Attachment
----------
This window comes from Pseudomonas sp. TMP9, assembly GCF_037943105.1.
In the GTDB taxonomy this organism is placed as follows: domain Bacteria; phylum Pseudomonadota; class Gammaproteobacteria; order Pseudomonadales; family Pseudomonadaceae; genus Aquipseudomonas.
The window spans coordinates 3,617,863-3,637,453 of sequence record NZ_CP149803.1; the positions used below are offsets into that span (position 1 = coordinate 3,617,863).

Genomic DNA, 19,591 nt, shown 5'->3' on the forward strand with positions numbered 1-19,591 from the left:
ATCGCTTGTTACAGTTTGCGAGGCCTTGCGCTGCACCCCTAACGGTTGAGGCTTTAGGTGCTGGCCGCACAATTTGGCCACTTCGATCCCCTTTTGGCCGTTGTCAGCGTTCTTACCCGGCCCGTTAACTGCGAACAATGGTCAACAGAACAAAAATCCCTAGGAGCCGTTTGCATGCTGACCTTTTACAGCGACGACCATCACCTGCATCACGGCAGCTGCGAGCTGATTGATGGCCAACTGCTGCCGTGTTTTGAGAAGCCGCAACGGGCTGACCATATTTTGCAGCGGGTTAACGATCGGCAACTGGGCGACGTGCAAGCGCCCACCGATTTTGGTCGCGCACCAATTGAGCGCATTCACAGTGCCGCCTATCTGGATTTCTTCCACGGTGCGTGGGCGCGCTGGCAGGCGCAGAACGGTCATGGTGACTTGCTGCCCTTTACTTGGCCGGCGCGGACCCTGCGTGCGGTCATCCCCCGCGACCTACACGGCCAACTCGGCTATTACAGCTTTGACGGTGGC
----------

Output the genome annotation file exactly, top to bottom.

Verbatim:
This window comes from Pseudomonas sp. TMP9, assembly GCF_037943105.1.
In the GTDB taxonomy this organism is placed as follows: domain Bacteria; phylum Pseudomonadota; class Gammaproteobacteria; order Pseudomonadales; family Pseudomonadaceae; genus Aquipseudomonas.
The window spans coordinates 3,617,863-3,637,453 of sequence record NZ_CP149803.1; the positions used below are offsets into that span (position 1 = coordinate 3,617,863).

Genomic DNA, 19,591 nt, shown 5'->3' on the forward strand with positions numbered 1-19,591 from the left:
ATCGCTTGTTACAGTTTGCGAGGCCTTGCGCTGCACCCCTAACGGTTGAGGCTTTAGGTGCTGGCCGCACAATTTGGCCACTTCGATCCCCTTTTGGCCGTTGTCAGCGTTCTTACCCGGCCCGTTAACTGCGAACAATGGTCAACAGAACAAAAATCCCTAGGAGCCGTTTGCATGCTGACCTTTTACAGCGACGACCATCACCTGCATCACGGCAGCTGCGAGCTGATTGATGGCCAACTGCTGCCGTGTTTTGAGAAGCCGCAACGGGCTGACCATATTTTGCAGCGGGTTAACGATCGGCAACTGGGCGACGTGCAAGCGCCCACCGATTTTGGTCGCGCACCAATTGAGCGCATTCACAGTGCCGCCTATCTGGATTTCTTCCACGGTGCGTGGGCGCGCTGGCAGGCGCAGAACGGTCATGGTGACTTGCTGCCCTTTACTTGGCCGGCGCGGACCCTGCGTGCGGTCATCCCCCGCGACCTACACGGCCAACTCGGCTATTACAGCTTTGACGGTGGC